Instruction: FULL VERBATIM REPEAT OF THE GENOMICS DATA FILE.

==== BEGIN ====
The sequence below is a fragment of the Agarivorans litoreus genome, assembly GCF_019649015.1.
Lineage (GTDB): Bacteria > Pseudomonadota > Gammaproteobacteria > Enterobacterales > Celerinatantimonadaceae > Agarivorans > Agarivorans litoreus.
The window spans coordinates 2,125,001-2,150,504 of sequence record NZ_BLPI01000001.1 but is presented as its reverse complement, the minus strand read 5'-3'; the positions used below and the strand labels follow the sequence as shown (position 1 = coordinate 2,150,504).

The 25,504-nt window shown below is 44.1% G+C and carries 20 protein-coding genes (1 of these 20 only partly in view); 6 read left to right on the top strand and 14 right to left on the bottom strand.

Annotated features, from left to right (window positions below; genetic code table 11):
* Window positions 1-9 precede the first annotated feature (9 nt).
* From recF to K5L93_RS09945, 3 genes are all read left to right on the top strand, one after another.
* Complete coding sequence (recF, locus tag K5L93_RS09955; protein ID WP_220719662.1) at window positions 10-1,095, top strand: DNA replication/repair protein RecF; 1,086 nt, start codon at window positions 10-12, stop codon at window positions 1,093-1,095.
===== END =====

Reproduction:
The sequence below is a fragment of the Agarivorans litoreus genome, assembly GCF_019649015.1.
Lineage (GTDB): Bacteria > Pseudomonadota > Gammaproteobacteria > Enterobacterales > Celerinatantimonadaceae > Agarivorans > Agarivorans litoreus.
The window spans coordinates 2,125,001-2,150,504 of sequence record NZ_BLPI01000001.1 but is presented as its reverse complement, the minus strand read 5'-3'; the positions used below and the strand labels follow the sequence as shown (position 1 = coordinate 2,150,504).

The 25,504-nt window shown below is 44.1% G+C and carries 20 protein-coding genes (1 of these 20 only partly in view); 6 read left to right on the top strand and 14 right to left on the bottom strand.

Annotated features, from left to right (window positions below; genetic code table 11):
* Window positions 1-9 precede the first annotated feature (9 nt).
* From recF to K5L93_RS09945, 3 genes are all read left to right on the top strand, one after another.
* Complete coding sequence (recF, locus tag K5L93_RS09955; protein ID WP_220719662.1) at window positions 10-1,095, top strand: DNA replication/repair protein RecF; 1,086 nt, start codon at window positions 10-12, stop codon at window positions 1,093-1,095.